Currently, the Islands Trust permits secondary suites in selected zones and detached cottages on residential properties in a few zones. Proposed Bylaw No. 530 was developed to address Salt Spring Island’s housing needs and contains a series of amendments that, if adopted, would allow secondary suites attached to a primary dwelling or accessory building (i.e., garage or workshop) and detached ADUs (i.e. cottage or garden suite).

 ADU types permitted under the proposed bylaw include secondary suites, garage or lane suites, and garden suites.

The proposed bylaw expands ADU opportunities:

  • by permitting ADUs, secondary suites and cottages in more residential areas
  • by expanding the types of ADUs allowed, including allowing attached suites in more zones, and allowing suites within an accessory structure, such as a workshop or garage, or as a stand-alone structure

A map of the properties included in the Proposed Bylaw can be found here.

Proposed Bylaw No. 530 creates regulations for ADUs and ensures regulations relating to protecting water supply. The regulations include:

  • Only one ADU or secondary suite per lot
  • No subdivision of the ADU from the primary residence
  • No additional driveways for ADUs
  • Maximum floor area of ADU is 56 square metres on lots less than 1.2 hectares, 90 square metres on lots greater than 1.2 hectares
  • No ADUs within the community well-capture zones or a community water system
  • Short-term vacation rentals are not permitted in a residential zone
  • ADUs do not include recreational vehicles or accessory dwelling units on wheels

ADUs would require a building permit and must comply with siting and use regulations in Salt Spring Island Land Use Bylaw and other required permits, such as development permits.

 

How much housing could ADUs provide?

ADUs can play an important role in diversifying housing stock and help ensure that people of all ages, including older adults, have more choice in where and how they live on the island. ADU uptake in small- and medium-sized BC communities, including Salt Spring Island, is typically low. On average, less than 10% of detached homes in small- and medium-sized BC communities have an ADU. For the first two years, staff will monitor and report on the uptake of this bylaw.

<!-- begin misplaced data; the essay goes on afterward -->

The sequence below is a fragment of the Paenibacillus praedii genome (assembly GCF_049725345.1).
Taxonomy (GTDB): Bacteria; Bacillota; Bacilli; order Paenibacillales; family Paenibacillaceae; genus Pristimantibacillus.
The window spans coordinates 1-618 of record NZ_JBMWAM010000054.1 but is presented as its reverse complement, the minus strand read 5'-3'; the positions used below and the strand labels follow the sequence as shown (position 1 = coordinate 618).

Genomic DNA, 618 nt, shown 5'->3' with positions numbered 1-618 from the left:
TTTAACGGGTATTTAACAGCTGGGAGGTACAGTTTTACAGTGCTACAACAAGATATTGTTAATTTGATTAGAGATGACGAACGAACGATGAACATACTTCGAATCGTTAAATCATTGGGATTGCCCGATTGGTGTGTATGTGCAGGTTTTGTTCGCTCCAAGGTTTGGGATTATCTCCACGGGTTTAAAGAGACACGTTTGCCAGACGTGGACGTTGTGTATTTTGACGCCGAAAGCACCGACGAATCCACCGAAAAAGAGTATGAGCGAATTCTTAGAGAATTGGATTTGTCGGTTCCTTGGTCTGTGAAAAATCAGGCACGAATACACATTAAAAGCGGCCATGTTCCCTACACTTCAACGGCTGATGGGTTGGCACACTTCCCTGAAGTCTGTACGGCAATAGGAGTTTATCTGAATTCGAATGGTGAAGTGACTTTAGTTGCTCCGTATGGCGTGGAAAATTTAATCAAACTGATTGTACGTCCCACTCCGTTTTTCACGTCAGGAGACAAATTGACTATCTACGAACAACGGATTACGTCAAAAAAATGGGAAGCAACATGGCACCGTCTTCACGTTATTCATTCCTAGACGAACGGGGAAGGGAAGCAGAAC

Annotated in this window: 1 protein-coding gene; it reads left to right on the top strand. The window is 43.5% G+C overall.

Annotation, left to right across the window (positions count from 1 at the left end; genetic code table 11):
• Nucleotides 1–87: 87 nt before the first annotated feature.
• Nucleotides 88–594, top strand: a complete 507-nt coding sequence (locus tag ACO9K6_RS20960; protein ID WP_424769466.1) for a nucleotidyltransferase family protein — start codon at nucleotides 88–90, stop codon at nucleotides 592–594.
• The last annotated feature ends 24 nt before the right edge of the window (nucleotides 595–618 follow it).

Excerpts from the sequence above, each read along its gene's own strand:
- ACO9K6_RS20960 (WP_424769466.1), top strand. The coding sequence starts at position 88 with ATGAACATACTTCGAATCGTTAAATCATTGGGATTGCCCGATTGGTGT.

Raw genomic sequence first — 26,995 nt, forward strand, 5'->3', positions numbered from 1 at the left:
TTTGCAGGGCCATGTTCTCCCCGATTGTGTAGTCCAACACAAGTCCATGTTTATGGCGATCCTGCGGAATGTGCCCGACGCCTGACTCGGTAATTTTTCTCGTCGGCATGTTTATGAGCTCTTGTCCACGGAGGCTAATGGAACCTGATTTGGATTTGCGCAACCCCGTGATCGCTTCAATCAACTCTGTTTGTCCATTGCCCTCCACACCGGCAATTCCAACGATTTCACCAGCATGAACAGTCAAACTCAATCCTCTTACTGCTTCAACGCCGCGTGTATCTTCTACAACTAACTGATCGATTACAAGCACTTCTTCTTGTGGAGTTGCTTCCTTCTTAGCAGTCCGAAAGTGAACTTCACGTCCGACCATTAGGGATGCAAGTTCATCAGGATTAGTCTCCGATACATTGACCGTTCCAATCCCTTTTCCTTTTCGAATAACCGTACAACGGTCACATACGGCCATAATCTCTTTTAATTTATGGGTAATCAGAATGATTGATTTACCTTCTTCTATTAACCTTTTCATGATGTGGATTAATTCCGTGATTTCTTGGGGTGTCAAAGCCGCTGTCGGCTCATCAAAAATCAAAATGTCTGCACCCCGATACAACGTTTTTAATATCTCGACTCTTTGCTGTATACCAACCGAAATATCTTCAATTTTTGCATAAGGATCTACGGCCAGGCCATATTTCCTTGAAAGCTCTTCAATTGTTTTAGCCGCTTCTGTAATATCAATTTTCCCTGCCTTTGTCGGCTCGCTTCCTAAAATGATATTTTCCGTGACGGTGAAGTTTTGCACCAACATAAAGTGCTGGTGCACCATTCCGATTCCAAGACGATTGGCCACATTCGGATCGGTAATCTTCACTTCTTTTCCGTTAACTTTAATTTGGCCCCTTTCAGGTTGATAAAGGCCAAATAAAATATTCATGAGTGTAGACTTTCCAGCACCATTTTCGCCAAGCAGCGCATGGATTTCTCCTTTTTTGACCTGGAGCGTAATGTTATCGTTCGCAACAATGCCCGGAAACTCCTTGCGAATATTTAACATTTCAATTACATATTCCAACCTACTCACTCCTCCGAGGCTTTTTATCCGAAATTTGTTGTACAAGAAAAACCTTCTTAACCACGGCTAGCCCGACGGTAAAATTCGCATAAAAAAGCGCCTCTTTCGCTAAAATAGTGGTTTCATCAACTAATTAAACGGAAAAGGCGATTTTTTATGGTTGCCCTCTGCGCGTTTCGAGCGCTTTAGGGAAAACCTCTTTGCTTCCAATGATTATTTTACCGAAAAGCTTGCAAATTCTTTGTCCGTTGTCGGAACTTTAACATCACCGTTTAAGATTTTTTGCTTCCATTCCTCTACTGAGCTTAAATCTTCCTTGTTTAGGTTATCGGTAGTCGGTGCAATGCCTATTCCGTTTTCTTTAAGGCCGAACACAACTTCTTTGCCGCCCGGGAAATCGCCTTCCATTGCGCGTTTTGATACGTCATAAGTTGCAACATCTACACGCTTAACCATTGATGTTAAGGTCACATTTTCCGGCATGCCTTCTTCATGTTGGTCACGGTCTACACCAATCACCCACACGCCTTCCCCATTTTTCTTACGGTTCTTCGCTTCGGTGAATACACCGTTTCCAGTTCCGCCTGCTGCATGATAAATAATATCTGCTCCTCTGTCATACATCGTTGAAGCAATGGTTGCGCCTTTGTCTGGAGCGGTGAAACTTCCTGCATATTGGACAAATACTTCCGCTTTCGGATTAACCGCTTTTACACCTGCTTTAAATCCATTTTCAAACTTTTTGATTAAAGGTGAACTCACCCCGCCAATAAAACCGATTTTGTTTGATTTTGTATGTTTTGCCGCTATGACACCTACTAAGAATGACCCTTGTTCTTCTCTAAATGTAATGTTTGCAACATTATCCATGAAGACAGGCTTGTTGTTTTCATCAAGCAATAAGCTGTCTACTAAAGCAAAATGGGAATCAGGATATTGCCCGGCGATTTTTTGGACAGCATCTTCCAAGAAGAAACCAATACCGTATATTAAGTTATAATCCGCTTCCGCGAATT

Frequently Asked Questions

Q: If adopted and my property conforms to the requirements, what are the steps required to build an ADU?

A: A Building Permit from the CRD is required. Prior to issuance of an Occupancy Permit, CRD requires proof of an adequate supply of potable water and confirmation that the onsite wastewater disposal system meets provincial regulations.

Q: Who ensures that on-site sewage disposal systems are properly designed and installed?

A:  A Registered Onsite Wastewater Practitioner must certify that an onsite wastewater disposal system meets the requirements of the regulations. The certified plans are filed with Vancouver Island Health Authority.

Q: Will my neighbourhood look or feel different if ADUs are permitted?

A: This is a common concern when ADUs are introduced into a neighbourhood. The intent of the proposed regulations require on-site parking for the ADU and that setbacks and height restrictions conform to the regulations, ADUs have minimal effect on the look and feel of a neighbourhood.

Q: Can I have a tiny house as an ADU?

A: There are maximum size limits, but no minimum limits as proposed in the Bylaw 530.  All ADUs must comply with the BC Building Code.

Q: Will Bylaw 530 create more short-term vacation rental (STVR) on the island?

A: Short term vacation rental is not a permitted use in a residential zone per the Salt Spring Island Land Use Bylaw.

Q: Can I sell the ADU on my property?

A: Property containing ADUs cannot be separated through any form of subdivision.

Q: When will Bylaw 530 be approved?

A: Following a public hearing in August 2022, the Salt Spring Island Local Trust Committee (SSI LTC) requested staff to propose options to address concerns raised about the proposed bylaw. In April, the SSI LTC endorsed the current Proposed Bylaw No. 530 through second reading. The Proposed Bylaw No. 530 is currently going through a formal referral and public engagement process.